Hey, Nostradamus !
11 journalers for this copy...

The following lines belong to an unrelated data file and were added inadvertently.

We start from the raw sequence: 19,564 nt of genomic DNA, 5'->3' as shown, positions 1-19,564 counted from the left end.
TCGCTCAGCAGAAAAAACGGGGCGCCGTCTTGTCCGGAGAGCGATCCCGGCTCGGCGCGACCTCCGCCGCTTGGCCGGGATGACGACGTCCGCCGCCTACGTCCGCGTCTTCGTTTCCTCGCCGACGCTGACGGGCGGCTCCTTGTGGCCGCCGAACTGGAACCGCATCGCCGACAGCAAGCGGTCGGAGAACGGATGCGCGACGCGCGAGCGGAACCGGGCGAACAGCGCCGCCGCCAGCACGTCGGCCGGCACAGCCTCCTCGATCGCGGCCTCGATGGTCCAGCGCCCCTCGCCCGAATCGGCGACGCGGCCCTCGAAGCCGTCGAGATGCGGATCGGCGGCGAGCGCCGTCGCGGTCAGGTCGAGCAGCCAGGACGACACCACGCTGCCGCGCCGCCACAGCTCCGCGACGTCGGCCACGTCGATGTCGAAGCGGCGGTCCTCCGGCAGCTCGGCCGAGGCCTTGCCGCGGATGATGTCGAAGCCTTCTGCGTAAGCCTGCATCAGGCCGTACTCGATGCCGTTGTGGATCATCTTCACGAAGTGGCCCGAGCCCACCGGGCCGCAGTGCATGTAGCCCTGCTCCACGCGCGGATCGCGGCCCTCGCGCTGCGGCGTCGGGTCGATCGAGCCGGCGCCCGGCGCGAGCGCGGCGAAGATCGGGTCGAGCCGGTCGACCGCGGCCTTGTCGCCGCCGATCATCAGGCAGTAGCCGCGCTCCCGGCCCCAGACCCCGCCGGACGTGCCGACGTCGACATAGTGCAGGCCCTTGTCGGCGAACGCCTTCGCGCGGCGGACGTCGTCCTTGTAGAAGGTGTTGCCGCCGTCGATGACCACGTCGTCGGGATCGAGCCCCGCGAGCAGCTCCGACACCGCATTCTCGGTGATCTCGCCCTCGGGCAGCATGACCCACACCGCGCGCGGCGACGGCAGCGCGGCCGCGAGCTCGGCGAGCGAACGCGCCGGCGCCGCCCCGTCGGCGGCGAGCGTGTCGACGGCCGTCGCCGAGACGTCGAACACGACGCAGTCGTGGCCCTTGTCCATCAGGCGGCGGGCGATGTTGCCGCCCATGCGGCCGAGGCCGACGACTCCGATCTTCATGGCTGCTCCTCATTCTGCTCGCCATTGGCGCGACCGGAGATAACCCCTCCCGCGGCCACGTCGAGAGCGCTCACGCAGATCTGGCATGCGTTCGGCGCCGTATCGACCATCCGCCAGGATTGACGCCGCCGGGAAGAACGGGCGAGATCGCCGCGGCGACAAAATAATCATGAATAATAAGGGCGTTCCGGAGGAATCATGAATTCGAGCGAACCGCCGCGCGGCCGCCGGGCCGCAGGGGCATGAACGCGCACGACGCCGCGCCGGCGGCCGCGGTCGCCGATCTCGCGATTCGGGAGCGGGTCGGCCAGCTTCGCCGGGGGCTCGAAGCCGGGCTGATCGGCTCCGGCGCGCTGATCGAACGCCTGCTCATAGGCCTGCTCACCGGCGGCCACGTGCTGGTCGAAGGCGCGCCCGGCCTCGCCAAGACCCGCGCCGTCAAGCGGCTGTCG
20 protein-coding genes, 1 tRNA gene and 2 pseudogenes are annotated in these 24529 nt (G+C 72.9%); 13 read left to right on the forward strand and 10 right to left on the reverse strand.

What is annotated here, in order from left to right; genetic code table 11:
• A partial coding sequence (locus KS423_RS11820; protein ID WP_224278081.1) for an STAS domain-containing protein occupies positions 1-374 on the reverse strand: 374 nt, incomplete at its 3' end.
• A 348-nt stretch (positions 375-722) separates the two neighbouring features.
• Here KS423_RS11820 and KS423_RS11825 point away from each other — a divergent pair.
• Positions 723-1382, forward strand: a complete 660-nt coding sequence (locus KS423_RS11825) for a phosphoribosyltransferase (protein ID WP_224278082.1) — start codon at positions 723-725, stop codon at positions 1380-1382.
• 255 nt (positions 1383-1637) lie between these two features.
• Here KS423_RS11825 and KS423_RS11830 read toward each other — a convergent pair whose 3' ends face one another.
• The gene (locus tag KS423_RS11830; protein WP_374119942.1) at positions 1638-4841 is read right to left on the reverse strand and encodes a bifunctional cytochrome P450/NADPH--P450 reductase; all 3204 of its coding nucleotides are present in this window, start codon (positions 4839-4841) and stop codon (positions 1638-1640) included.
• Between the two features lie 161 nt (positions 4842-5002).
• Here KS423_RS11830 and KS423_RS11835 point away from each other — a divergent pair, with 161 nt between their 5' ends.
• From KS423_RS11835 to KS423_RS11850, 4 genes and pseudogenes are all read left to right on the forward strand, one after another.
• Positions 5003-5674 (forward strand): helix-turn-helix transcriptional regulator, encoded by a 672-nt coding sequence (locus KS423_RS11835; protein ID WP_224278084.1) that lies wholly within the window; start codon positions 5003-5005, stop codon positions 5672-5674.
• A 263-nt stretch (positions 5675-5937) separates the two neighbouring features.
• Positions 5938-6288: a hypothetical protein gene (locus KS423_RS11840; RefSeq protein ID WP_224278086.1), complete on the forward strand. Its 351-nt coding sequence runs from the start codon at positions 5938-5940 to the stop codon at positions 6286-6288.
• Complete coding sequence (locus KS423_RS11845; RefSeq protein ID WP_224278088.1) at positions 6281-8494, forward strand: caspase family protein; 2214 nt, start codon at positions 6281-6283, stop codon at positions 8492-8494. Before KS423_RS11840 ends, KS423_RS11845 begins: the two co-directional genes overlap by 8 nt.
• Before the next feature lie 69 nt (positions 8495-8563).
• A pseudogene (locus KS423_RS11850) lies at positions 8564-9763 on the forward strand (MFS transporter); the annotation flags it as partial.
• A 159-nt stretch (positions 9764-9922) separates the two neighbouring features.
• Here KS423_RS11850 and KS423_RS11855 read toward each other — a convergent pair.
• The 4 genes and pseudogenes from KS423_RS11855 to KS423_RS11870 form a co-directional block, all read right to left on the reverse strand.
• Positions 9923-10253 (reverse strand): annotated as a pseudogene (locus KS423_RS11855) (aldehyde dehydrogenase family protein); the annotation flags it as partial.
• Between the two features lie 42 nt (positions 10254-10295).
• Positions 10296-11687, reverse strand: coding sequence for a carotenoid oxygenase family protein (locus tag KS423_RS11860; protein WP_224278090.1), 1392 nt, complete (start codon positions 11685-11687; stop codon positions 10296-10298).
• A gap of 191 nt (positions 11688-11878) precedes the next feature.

Considering some of his past subjects--slackers, dot-commers, Hollywood producers--a Columbine-like high school massacre seems like unusual territory for the usually glib Douglas Coupland. Anyone who has read Generation X or Miss Wyoming knows that dryly hip humor, not tragedy, is the Vancouver author's strong suit. But give Coupland credit for twisting his material in strange, unexpected shapes. Coupland begins his seventh novel by transposing the Columbine incident to North Vancouver circa 1988. Narrated by one of the murdered victims, the first part of Hey Nostradamus! is affecting and emotional enough to almost make you forget you're reading a book by the same writer who so accurately characterized a generation in his first book, yet was unable to delineate a convincing character. As Cheryl Anway tells her story, the facts of the Delbrook Senior Secondary student's life--particularly her secret marriage to classmate Jason--provide a very human dimension to the bloody denouement that will change hundreds of lives forever. Rather than moving on to explore the conditions that led to the killings, though, Coupland shifts focus to nearly a dozen years after the event: first to Jason, still shattered by the death of his teenage bride, then to Jason's new girlfriend Heather, and finally to Reg, Jason's narrow-minded, religious father.